King's Lynn Gold Buyers

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Guild hall in Kings Lynn 02

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Factfile for Kings Lynn:

Location of Kings Lynn: Norfolk, East Anglia, Eastern England, UK.

Kings Lynn Postcode: PE30

Kings Lynn Dialling Code: 01553

Kings Lynn Population: 42,800 (Census 2011)

Ordnance Survey Map Reference for Kings Lynn: TF62390

Originally identified as Lynn or Lin (and later as Bishop's Lynn), the lively town of King's Lynn was in past times among the most vital ports in Britain. It now has a population of approximately 43,000 and draws in quite a high number of sightseers, who go to absorb the story of this delightful city and also to delight in its countless excellent points of interest and entertainment events. The name "Lynn" stems from the Celtic word for "pool or lake" and undoubtedly indicates the truth that the area was in the past covered by a substantial tidal lake.

Kings Lynn stands the bottom end of the Wash in Norfolk, the obvious chunk out of the east coast of England where in twelve fifteen, King John supposedly lost all his gold treasures. He had been treated to a feast by the burghers of Lynn (which it was known as at that time), then a thriving port, but was caught by a fast rising high tide as he made his way west over hazardous mud flats toward Newark and the treasures were lost on the mud flats. Shortly afterwards, he died of a surfeit of peaches (or a surfeit of lampreys) based on which story you believe. In the present day the town is a natural hub, the centre for trade betwixt the Midlands and East Anglia, the railway terminus of the Ely, Cambridge, London main line, and the bridge that binds 'high' Norfolk extending in the direction of Norwich in the east, with 'low' Norfolk, the flat fenlands and marshes south of the Wash.

Kings-lynn-river-great-ouseKing's Lynn's royal connections happen to be much stronger at this time compared to the era of King John. A few kilometres towards the north-east you will come across Sandringham House, an important tourist attraction and one of the Queen's personal estates. King's Lynn itself is placed mainly on the eastern bank of the River Great Ouse estuary. A number of the streets near to the river, specially those near the St Margaret's Minster Church, remain pretty much as they were a couple of hundred years ago.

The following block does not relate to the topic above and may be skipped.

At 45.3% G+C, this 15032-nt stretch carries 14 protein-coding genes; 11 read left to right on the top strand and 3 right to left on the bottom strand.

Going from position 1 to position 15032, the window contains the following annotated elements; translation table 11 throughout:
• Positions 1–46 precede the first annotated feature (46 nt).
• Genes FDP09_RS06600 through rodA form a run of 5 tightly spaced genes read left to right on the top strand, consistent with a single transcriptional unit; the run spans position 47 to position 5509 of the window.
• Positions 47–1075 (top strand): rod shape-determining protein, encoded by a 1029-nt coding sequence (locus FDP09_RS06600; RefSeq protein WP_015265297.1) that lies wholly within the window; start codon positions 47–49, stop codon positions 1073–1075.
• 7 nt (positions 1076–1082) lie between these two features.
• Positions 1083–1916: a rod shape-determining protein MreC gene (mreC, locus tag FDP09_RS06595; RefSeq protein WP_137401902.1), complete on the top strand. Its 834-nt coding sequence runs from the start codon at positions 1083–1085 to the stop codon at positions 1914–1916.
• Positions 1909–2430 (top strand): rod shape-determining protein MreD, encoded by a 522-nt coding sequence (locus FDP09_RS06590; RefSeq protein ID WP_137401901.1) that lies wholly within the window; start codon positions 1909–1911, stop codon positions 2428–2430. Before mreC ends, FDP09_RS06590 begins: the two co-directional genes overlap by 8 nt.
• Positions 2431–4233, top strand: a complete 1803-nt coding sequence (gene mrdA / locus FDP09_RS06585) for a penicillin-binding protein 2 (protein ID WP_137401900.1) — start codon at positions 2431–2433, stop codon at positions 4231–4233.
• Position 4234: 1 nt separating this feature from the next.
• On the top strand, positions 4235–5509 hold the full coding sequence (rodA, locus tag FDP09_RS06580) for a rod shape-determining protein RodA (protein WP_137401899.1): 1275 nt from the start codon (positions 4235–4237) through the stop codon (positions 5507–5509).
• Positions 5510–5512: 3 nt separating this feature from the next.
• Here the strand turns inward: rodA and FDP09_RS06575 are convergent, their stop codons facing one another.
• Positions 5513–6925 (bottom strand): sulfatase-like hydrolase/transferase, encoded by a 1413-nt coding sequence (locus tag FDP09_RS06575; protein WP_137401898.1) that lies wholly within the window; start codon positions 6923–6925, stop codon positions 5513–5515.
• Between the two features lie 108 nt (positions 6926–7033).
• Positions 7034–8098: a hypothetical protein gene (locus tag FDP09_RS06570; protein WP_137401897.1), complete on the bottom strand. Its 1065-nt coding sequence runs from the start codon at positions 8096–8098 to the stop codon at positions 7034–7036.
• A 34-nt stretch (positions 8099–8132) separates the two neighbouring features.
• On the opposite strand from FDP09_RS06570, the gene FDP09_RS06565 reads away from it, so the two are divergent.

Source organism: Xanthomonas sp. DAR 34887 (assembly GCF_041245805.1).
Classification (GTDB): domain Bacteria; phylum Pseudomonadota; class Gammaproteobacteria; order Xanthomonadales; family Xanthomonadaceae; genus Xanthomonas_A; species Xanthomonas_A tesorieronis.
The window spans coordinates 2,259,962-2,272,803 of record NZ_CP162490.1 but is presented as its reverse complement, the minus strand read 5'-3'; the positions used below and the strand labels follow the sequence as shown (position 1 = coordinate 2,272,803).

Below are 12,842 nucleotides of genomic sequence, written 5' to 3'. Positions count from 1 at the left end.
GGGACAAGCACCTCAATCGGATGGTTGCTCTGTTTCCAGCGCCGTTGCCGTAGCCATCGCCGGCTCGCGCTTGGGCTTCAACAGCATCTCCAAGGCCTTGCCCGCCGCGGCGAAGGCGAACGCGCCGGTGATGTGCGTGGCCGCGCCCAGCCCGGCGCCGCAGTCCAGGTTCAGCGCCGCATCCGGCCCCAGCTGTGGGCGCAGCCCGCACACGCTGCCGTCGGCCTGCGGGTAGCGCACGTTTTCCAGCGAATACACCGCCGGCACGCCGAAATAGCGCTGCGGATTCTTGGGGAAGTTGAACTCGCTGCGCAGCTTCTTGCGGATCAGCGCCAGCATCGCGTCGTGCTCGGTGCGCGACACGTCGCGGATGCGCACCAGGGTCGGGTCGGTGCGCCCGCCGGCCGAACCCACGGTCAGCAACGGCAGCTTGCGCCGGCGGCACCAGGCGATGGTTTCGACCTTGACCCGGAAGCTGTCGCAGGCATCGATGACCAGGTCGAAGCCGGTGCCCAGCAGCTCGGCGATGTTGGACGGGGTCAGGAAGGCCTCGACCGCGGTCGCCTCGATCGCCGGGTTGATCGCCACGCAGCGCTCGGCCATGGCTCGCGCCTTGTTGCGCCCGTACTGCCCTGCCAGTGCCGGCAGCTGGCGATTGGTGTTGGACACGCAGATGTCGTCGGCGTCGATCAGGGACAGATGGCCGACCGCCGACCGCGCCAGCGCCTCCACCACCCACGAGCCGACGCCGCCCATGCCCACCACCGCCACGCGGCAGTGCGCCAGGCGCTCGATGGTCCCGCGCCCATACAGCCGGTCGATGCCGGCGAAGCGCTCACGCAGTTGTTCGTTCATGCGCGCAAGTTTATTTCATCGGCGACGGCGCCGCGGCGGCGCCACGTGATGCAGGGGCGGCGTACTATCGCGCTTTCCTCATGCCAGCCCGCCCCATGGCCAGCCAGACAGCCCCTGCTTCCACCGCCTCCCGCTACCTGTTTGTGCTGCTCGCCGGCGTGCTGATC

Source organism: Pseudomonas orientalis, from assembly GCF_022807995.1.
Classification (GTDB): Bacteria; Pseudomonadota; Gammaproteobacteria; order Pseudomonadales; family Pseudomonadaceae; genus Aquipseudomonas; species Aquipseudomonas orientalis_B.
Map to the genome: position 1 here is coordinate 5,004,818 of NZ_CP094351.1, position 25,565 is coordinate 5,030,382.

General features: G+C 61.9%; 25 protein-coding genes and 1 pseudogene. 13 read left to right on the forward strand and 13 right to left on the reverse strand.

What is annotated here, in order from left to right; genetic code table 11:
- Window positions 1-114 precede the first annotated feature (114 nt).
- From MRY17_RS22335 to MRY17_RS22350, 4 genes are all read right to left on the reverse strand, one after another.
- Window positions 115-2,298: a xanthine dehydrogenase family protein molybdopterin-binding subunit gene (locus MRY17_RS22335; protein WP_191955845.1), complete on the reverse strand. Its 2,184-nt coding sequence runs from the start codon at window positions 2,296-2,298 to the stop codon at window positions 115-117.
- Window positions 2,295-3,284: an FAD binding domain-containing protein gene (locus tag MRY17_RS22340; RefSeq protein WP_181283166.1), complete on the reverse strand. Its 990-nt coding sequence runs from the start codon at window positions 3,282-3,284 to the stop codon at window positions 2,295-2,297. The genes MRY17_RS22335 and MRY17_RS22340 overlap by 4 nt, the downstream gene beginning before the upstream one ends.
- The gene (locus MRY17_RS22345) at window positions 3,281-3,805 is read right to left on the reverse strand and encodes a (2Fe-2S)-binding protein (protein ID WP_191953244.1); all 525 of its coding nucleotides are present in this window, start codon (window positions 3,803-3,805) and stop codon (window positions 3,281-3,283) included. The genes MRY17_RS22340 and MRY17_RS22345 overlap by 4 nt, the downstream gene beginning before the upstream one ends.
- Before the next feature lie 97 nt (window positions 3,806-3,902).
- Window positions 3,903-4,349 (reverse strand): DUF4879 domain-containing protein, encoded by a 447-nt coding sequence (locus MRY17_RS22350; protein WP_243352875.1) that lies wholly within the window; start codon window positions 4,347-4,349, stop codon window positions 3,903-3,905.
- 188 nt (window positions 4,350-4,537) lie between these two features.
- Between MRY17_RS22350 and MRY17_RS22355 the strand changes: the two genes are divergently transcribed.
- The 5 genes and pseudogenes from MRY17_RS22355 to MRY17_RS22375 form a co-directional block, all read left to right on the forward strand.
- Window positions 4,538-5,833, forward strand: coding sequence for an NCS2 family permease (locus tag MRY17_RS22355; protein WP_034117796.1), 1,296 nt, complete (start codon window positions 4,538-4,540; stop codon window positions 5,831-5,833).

If you are looking for a focal point in the town then it would likely be the ancient Tuesday Market Place into which King Street leads, specially in recent years ever since the Corn Exchange has been changed into a major entertainment centre. Almost all the buildings here are Victorian or even earlier than that. These include the extraordinary Duke's Head Hotel, erected in 1683, and a grade II listed building since 1951, the Corn Exchange (1854) and the Globe Hotel (originally built in 1650).

King's Lynn History - Very likely to start with a Celtic settlement, and without a doubt later on an Saxon settlement it was detailed simply as Lun in the 1086 Domesday Book, and held by Bishop Almer of Elmham. The town was only called King's Lynn during the sixteenth century, and had at first been named Bishop's Lynn (and just Lynn before this), the Bishop's portion of the name was bestowed as it was at that time owned by a Bishop, who founded a Benedictine priory there in the late 11th century, and it was the Bishop who first allowed the town the right to hold a street market in 1101. It was also at roughly this period that the Church of St Margaret was erected.

The town slowly and gradually grew to become an important commerce hub and port, with merchandise like salt, grain and wool exported from the harbor. By the time the fourteenth century arrived, Bishop's Lynn was one of the main ports in the British Isles and a lot of business was done with members of the Hanseatic League (German and Baltic merchants), and the Hanseatic Warehouse in St Margaret's Ln being constructed for them in the late 15th century.

The town survived 2 substantial misfortunes in the 14th century, firstly was a horrible fire which impacted large areas the town, and secondly in the shape of the Black Death, a plague which resulted in the the loss of roughly half of the town's occupants in the time period 1348-49. In 1537, during the rule of Henry the 8th, Bishop's Lynn came under the control of the king instead of the bishop and was subsequently named King's Lynn, one year after this Henry VIII also closed the Benedictine Priory during his Dissolution of the Monasteries (1536-1541).